When you are out ice fishing this winter, and it’s been cold enough to freeze some of the lakes for sure, I hope you are smart enough to do it safely.
The biggest dangers are falling through the ice and getting frostbite or hypothermia.
I used to meet up with a few other anglers, including Omak’s Lloyd Little, to ice fish Duck Lake in the 1980s.
Lloyd showed me how to drill a hole (well, I got him to drill me one and I watched) and set the tippet of my pole to watch for strikes.
He always seemed to catch fish and I got nary a bite while freezing my, um, rear end off. People would say Lloyd could catch the only fish in a mud puddle.
After I caught a nice rainbow at Duck, I was hooked.
Toward the spring, the ice in the middle of the lake was plenty thick, but along the short it was barely an inch thick.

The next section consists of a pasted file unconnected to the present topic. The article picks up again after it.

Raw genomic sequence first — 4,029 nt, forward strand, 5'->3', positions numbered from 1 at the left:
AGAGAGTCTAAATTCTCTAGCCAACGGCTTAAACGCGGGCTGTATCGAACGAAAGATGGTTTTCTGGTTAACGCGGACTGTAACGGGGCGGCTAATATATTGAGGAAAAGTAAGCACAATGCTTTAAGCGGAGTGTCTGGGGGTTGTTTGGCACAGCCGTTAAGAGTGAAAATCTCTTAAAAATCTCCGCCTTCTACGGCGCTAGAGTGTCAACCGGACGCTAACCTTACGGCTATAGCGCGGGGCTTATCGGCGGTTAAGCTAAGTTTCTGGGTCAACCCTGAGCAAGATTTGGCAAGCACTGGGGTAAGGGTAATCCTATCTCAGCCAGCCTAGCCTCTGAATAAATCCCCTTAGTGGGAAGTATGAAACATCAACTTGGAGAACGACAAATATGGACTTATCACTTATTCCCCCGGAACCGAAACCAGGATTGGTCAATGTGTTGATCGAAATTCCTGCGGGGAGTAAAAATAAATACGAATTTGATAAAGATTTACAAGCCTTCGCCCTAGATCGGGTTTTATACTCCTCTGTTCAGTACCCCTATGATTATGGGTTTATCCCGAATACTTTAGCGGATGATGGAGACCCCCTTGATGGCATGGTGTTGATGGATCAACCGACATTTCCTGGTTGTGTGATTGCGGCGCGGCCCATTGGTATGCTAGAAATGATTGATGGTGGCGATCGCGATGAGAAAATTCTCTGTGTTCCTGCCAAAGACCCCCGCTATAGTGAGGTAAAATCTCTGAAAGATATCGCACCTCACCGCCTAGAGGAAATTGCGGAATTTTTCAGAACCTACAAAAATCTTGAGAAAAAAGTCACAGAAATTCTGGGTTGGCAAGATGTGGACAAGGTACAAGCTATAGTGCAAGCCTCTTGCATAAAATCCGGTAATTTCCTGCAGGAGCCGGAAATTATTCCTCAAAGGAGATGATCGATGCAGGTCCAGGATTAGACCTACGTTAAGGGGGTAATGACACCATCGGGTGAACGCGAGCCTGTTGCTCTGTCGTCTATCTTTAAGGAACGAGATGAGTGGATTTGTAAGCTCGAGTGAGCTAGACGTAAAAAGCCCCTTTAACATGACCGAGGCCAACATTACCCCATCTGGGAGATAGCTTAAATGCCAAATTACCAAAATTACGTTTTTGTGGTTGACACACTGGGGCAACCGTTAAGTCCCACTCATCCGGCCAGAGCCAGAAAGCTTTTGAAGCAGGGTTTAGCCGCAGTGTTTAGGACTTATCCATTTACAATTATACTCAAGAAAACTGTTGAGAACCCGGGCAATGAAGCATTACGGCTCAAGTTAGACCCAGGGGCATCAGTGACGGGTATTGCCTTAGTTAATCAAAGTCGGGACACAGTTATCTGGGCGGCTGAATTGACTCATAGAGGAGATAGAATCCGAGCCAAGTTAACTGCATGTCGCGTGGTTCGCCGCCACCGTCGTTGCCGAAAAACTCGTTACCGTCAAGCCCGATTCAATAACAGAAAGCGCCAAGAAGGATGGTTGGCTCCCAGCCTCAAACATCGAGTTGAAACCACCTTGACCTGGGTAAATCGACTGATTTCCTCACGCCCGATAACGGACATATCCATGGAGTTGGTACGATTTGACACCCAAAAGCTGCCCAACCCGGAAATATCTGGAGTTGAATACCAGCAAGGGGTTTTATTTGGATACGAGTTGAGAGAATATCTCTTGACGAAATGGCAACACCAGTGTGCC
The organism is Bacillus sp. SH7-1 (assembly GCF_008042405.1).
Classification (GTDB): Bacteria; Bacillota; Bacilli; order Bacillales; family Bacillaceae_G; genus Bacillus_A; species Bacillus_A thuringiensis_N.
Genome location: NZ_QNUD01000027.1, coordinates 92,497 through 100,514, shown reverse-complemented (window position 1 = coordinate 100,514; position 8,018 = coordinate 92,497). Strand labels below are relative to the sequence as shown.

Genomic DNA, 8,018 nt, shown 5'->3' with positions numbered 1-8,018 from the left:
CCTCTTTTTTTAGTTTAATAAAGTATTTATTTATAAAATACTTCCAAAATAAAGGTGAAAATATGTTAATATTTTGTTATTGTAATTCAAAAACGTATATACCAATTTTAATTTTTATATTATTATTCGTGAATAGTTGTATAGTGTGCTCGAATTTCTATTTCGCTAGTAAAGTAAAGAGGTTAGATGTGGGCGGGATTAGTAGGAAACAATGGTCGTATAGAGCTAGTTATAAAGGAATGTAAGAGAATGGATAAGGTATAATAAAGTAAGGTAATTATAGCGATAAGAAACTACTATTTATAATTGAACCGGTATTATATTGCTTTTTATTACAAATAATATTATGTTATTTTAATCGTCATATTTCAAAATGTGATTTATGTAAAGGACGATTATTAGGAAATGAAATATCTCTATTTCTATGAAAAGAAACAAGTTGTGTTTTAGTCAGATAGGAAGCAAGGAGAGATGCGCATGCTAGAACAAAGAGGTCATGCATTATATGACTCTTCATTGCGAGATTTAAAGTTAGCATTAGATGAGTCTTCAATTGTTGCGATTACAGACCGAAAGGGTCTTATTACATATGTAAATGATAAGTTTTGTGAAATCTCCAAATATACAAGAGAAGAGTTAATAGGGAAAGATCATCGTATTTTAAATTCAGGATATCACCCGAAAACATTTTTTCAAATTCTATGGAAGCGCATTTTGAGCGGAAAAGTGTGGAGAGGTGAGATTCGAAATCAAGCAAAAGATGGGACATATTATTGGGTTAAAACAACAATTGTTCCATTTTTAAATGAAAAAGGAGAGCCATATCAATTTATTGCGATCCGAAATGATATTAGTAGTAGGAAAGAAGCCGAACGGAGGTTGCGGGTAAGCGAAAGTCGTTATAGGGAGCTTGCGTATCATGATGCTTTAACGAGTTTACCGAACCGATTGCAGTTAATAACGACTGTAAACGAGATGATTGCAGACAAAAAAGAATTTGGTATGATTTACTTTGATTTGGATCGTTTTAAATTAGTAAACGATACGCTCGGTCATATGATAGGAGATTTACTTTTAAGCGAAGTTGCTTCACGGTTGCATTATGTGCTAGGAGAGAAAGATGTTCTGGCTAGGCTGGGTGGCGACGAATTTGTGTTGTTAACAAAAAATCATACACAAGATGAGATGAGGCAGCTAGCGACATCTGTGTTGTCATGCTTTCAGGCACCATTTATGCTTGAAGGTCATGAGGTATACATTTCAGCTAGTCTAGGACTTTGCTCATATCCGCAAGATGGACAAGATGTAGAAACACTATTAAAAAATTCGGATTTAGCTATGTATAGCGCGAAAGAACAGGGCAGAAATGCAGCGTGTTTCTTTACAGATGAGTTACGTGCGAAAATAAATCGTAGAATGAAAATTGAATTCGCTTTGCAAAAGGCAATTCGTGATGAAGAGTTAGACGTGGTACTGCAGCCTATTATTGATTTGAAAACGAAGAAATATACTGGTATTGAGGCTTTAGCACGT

I wanted to fish. So I ran down the rocky embankment and made a leap of faith onto the ice with but a small splash.
I fished all afternoon. It was great.
When it came time to leave, I found a lot more of the ice had melted. The leap to short came up way short.
I gave Lloyd a holler Friday, a good holler since at 85 he can’t hear quite like he did 30 years ago.
The biggest fish he ever caught through ice was a six-pounder out of Hess Lake, north of Omak a couple decades ago. Lloyd reports there are crawfish, bass and a few trout still in Hess.
“He usually comes home with fish,” Lloyd’s wife, Arlene, 84, said. “He catches them, he cleans them.”
Al Camp is the sports editor at
The Chronicle. Email him at firstname.lastname@example.org.